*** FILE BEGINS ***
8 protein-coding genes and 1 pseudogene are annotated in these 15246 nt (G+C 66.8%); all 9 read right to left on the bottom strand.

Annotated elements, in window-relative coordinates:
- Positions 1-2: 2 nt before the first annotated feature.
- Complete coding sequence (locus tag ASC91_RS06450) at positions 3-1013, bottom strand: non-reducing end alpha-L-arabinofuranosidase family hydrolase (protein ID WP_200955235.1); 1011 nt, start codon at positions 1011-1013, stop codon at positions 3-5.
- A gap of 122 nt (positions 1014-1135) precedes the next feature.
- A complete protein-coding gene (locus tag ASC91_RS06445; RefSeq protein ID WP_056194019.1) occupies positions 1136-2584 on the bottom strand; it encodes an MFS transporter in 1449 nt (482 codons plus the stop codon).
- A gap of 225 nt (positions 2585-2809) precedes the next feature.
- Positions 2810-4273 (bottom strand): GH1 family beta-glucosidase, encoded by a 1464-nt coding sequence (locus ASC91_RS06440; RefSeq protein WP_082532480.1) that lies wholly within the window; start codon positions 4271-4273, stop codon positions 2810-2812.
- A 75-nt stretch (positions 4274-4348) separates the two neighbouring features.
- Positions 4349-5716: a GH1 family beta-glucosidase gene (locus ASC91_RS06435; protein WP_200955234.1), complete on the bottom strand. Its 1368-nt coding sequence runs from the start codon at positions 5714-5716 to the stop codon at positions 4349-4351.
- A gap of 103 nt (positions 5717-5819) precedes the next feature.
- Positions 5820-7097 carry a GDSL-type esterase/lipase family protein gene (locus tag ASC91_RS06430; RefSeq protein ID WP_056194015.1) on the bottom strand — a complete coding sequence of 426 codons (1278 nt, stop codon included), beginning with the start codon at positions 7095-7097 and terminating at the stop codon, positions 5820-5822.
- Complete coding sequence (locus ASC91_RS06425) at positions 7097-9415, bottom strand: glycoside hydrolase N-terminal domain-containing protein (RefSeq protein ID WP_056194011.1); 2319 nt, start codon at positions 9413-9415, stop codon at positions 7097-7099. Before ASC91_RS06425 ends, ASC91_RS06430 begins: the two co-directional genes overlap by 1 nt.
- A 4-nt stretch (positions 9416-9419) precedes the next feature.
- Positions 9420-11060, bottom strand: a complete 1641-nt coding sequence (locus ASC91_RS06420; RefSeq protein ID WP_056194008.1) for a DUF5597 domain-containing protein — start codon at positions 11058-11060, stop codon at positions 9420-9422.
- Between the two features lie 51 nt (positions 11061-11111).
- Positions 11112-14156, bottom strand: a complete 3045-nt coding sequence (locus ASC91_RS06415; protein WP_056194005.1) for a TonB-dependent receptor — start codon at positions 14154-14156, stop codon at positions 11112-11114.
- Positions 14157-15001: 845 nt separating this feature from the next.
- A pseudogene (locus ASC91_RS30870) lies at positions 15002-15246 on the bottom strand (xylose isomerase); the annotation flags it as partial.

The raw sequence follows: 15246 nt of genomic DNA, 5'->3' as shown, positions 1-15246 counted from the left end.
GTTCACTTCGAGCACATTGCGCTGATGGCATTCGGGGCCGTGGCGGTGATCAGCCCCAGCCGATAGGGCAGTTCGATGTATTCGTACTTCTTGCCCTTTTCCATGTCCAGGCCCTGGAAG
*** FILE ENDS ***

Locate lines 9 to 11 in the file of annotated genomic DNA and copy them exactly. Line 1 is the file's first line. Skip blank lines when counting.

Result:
- A 75-nt stretch (positions 4274-4348) separates the two neighbouring features.
- Positions 4349-5716: a GH1 family beta-glucosidase gene (locus ASC91_RS06435; protein WP_200955234.1), complete on the bottom strand. Its 1368-nt coding sequence runs from the start codon at positions 5714-5716 to the stop codon at positions 4349-4351.
- A gap of 103 nt (positions 5717-5819) precedes the next feature.